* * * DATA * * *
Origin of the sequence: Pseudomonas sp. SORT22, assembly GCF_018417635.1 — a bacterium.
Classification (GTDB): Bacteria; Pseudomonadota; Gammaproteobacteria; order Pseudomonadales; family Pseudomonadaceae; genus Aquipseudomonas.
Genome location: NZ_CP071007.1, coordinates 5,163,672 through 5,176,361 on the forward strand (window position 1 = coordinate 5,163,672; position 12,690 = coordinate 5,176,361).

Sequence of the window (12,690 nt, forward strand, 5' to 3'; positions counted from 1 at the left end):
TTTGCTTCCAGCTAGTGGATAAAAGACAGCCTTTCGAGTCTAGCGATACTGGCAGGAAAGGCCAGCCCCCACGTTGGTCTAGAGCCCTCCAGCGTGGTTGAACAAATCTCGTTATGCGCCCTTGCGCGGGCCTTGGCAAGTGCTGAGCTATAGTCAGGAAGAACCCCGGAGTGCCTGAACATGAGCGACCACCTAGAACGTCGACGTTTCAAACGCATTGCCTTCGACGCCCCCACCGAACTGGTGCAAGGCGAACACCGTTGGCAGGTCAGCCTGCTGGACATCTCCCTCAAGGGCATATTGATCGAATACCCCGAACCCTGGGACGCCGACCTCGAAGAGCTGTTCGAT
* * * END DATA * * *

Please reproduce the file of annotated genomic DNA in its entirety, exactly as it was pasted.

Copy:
Origin of the sequence: Pseudomonas sp. SORT22, assembly GCF_018417635.1 — a bacterium.
Classification (GTDB): Bacteria; Pseudomonadota; Gammaproteobacteria; order Pseudomonadales; family Pseudomonadaceae; genus Aquipseudomonas.
Genome location: NZ_CP071007.1, coordinates 5,163,672 through 5,176,361 on the forward strand (window position 1 = coordinate 5,163,672; position 12,690 = coordinate 5,176,361).

Sequence of the window (12,690 nt, forward strand, 5' to 3'; positions counted from 1 at the left end):
TTTGCTTCCAGCTAGTGGATAAAAGACAGCCTTTCGAGTCTAGCGATACTGGCAGGAAAGGCCAGCCCCCACGTTGGTCTAGAGCCCTCCAGCGTGGTTGAACAAATCTCGTTATGCGCCCTTGCGCGGGCCTTGGCAAGTGCTGAGCTATAGTCAGGAAGAACCCCGGAGTGCCTGAACATGAGCGACCACCTAGAACGTCGACGTTTCAAACGCATTGCCTTCGACGCCCCCACCGAACTGGTGCAAGGCGAACACCGTTGGCAGGTCAGCCTGCTGGACATCTCCCTCAAGGGCATATTGATCGAATACCCCGAACCCTGGGACGCCGACCTCGAAGAGCTGTTCGAT